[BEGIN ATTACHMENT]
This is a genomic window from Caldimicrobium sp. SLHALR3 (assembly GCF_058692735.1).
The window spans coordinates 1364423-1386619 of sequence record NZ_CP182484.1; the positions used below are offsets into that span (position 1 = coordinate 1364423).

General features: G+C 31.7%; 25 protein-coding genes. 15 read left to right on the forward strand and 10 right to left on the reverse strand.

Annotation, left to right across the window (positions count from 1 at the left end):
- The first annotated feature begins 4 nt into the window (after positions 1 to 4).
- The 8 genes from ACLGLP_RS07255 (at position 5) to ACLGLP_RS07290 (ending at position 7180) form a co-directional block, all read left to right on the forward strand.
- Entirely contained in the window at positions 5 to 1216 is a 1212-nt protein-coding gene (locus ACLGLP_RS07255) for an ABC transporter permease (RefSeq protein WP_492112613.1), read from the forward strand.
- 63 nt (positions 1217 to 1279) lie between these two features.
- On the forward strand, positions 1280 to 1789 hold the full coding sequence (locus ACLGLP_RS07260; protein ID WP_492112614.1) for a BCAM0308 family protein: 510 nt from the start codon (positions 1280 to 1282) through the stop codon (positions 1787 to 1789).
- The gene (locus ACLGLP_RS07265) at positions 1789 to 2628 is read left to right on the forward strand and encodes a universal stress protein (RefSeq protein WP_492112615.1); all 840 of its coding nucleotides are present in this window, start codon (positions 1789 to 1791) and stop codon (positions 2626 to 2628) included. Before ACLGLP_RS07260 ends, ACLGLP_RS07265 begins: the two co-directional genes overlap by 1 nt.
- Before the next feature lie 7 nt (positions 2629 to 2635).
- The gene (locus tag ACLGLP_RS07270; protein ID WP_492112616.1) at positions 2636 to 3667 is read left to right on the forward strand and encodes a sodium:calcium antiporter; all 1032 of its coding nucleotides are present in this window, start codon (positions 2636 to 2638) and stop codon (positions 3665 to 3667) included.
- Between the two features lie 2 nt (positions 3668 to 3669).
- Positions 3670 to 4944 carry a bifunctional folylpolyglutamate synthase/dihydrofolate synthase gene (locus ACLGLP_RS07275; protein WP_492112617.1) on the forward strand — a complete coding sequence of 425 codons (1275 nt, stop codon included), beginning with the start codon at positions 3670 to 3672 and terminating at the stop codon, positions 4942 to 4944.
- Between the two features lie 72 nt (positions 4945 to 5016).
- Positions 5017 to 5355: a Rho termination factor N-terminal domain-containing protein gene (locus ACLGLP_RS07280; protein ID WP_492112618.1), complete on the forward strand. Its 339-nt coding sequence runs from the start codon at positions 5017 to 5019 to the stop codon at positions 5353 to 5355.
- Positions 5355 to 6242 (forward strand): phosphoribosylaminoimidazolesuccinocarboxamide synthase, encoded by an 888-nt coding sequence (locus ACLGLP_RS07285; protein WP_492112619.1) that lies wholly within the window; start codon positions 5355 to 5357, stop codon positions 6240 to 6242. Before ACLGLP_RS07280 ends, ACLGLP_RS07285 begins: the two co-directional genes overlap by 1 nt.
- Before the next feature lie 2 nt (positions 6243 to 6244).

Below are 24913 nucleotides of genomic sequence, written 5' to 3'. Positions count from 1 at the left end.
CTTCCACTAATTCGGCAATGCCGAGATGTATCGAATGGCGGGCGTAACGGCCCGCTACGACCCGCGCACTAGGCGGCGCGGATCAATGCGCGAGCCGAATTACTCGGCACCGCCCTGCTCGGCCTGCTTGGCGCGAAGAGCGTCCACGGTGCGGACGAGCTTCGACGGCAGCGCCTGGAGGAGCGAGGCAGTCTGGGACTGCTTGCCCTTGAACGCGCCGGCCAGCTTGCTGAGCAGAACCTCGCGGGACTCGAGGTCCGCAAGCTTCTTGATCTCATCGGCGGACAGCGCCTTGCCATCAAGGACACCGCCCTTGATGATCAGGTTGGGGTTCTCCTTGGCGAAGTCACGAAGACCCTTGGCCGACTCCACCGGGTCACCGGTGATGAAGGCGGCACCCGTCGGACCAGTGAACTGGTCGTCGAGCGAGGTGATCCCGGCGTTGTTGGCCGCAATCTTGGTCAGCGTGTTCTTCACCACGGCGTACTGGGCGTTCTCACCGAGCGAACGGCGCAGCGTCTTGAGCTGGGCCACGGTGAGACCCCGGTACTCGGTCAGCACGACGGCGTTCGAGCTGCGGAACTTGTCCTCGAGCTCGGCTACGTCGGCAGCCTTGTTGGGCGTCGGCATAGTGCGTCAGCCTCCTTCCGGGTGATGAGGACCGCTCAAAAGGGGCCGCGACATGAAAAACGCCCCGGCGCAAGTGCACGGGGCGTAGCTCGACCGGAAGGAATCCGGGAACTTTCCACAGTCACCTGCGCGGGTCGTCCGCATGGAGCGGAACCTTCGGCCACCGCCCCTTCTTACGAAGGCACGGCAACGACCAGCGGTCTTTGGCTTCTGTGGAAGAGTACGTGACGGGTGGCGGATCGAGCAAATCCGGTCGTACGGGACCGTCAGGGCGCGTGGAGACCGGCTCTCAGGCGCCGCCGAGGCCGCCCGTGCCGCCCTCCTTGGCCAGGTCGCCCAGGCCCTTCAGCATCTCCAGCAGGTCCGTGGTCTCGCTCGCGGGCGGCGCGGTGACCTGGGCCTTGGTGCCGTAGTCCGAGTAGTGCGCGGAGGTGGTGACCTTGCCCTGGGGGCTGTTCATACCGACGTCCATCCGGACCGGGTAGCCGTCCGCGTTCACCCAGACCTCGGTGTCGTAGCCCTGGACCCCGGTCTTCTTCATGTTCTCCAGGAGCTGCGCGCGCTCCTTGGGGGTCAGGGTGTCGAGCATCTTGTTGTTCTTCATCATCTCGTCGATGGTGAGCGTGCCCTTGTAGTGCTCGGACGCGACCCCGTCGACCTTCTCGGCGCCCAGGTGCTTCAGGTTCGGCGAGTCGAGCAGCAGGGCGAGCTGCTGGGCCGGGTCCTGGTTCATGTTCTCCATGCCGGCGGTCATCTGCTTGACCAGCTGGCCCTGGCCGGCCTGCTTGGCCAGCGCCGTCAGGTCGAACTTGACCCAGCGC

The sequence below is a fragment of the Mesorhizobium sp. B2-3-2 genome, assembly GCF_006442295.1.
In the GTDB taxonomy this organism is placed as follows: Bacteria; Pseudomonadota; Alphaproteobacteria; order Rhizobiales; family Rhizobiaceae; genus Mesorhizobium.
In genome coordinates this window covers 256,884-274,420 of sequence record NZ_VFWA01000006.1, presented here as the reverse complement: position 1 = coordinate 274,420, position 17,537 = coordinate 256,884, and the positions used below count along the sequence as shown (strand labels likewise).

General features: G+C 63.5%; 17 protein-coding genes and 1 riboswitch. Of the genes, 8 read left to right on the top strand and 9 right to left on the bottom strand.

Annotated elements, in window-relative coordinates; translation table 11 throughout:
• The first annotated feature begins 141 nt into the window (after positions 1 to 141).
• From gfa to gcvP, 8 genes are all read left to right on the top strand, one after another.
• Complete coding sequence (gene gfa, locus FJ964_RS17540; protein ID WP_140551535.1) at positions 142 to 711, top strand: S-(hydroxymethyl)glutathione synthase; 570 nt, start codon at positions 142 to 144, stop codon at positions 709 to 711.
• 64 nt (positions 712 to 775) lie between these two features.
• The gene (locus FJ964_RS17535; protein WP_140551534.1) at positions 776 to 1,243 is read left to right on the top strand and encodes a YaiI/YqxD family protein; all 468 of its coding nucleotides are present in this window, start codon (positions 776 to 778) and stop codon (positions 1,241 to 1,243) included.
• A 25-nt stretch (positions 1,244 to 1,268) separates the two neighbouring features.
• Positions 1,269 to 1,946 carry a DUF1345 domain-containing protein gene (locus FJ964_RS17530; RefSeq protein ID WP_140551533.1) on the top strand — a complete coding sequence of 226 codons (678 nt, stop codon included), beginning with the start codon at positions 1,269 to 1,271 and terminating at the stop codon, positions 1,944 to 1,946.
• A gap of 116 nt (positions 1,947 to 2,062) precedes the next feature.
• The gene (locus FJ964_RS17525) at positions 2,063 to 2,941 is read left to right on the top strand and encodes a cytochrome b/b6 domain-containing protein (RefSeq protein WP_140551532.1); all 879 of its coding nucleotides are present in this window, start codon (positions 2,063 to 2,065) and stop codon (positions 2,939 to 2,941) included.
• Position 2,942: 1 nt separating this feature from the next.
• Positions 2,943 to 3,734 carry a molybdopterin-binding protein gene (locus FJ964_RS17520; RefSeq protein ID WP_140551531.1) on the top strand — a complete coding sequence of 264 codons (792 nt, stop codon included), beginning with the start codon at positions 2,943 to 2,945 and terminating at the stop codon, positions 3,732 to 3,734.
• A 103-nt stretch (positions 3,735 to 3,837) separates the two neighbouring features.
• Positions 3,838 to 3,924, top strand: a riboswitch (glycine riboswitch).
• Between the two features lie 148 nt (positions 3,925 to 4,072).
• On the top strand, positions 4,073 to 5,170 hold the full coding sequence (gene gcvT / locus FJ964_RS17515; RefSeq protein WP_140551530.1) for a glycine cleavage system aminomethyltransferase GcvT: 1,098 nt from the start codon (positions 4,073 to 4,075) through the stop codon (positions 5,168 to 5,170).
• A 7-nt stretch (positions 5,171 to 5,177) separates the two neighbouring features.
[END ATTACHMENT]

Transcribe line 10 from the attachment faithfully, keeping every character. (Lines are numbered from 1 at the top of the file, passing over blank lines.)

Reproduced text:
- The gene (locus ACLGLP_RS07265) at positions 1789 to 2628 is read left to right on the forward strand and encodes a universal stress protein (RefSeq protein WP_492112615.1); all 840 of its coding nucleotides are present in this window, start codon (positions 1789 to 1791) and stop codon (positions 2626 to 2628) included. Before ACLGLP_RS07260 ends, ACLGLP_RS07265 begins: the two co-directional genes overlap by 1 nt.